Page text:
• Too Clever by Half: All of Luthor's plans to handle Clone!Superman are very smart on paper, but fail miserably in practice because of how badly Luthor underestimates the intelligence of the man he's dealing with.
  • Upbringing Makes the Hero: When it's revealed that Luthor cloned Superman, and essentially raised him, Clark realizes that he would've grown up to be like that had he been raised by someone like Luthor, instead of Martha and Johnathan.
  • Vigilante Execution: What Clone!Superman does to Toyman.
  • Villain Has a Point: When Clone!Superman points out that saving a cat from a tree (that only got up there due to a careless owner) might delay him getting to life-threatening disaster and admonishes the owner for not being more responsible. However, the real Superman never thought that way — as shown in All-Star Superman. The little things were as important as the larger ones, and Superman was smart enough to know when he had time to help people.
  • Villain in a White Suit: Lex Luthor spends most of the film in an all-white suit.
  • Well-Intentioned Extremist: Clone Superman at the end just tells his real counterpart to protect Metropolis, which was his sole priority in the first place.
  • What Could Have Been: In-universe: Clark invokes this when stating that Clone Superman is himself if he were raised by Lex Luthor.
  • What the Hell, Hero?: Lois delivers this to Superman at the beginning of the movie. She's long ago realized that Superman is Clark Kent, but the fact that he refuses to just say it outright makes her think that's it's just a bog-standard fear of commitment. She also ties this into Superman's questionable invocation of It's Not You, It's My Enemies as a reason to keep their relationship secret—the entire city already thinks they're dating anyway.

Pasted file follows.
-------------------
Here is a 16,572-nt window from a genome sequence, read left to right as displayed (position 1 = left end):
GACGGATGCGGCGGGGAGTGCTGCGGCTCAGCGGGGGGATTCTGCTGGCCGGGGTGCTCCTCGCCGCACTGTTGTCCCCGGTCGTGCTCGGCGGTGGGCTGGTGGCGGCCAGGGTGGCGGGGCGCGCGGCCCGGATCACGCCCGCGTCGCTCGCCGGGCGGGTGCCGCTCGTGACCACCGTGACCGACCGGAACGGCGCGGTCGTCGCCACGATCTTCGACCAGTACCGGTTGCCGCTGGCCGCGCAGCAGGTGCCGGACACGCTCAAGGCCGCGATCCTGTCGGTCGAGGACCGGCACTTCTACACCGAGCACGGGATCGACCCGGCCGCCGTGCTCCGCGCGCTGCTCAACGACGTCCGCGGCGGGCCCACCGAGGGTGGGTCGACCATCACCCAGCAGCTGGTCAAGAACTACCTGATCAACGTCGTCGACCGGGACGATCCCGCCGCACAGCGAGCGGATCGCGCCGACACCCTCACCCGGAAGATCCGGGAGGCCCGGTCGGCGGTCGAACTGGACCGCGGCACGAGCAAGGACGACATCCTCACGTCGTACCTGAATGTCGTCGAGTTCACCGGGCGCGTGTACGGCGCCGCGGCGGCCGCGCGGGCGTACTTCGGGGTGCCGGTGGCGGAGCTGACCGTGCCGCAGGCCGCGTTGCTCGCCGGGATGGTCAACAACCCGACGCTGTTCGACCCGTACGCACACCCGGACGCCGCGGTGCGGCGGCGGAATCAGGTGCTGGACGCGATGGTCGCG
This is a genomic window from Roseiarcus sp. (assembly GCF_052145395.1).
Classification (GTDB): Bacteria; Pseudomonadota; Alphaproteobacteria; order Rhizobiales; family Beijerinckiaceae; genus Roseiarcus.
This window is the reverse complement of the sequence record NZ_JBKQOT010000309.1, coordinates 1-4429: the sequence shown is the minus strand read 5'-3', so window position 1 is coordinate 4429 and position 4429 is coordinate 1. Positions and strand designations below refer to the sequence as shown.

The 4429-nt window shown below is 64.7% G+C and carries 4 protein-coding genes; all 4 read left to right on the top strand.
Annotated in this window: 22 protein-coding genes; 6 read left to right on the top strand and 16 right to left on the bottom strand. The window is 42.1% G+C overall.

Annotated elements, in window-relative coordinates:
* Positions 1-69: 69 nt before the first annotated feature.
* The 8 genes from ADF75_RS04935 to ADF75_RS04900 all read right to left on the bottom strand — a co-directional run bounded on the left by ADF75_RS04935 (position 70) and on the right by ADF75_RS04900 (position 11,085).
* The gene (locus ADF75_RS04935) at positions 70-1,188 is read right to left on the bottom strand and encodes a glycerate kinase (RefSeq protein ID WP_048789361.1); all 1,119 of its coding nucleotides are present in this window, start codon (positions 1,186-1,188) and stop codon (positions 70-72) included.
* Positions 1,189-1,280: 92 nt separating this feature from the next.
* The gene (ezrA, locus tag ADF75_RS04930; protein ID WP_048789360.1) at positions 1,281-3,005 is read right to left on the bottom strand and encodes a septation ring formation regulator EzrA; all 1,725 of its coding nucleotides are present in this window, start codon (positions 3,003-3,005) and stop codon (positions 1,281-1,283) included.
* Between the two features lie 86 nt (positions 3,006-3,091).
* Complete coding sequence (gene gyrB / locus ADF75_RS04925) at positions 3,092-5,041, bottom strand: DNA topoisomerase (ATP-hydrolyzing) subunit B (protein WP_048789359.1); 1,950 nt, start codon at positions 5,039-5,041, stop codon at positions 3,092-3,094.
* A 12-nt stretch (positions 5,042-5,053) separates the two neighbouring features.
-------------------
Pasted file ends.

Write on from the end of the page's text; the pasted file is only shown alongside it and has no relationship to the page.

• Why Am I Ticking?: See Oh, Crap!
  • Withholding the Cure: Lex apparently figured out how to cure Bird Flu, AIDs and muscle dystrophy but is keeping it secret until he can make more money by creating a TREATMENT and forcing people to pay him over and over again. Superman on the other hand is despairing that he cannot find the Cure for Cancer even with his advanced Kryptonian tech.
  • Women Prefer Strong Men: Lex assumes that with Superman gone, Lois will be drawn to him as a powerful protector. He underestimates her, but Lois doesn't hesitate to play on it to get his guard down.
  • Would Hurt a Child: Toyman kills a 4 year old girl offscreen while taking a preschool hostage. Also Doomsday, due the whole biological imperative to kill everything.


Video Example(s):


Superman vs Doomsday

Even Superman, with his myriad of powers, is dazzled by the capability of Doomsday to shrug off every attack thrown at him, and the might of his blows.

How well does it match the trope?

4.91 (11 votes)

Example of:

Main / ArrogantGodVsRagingMonster

Media sources: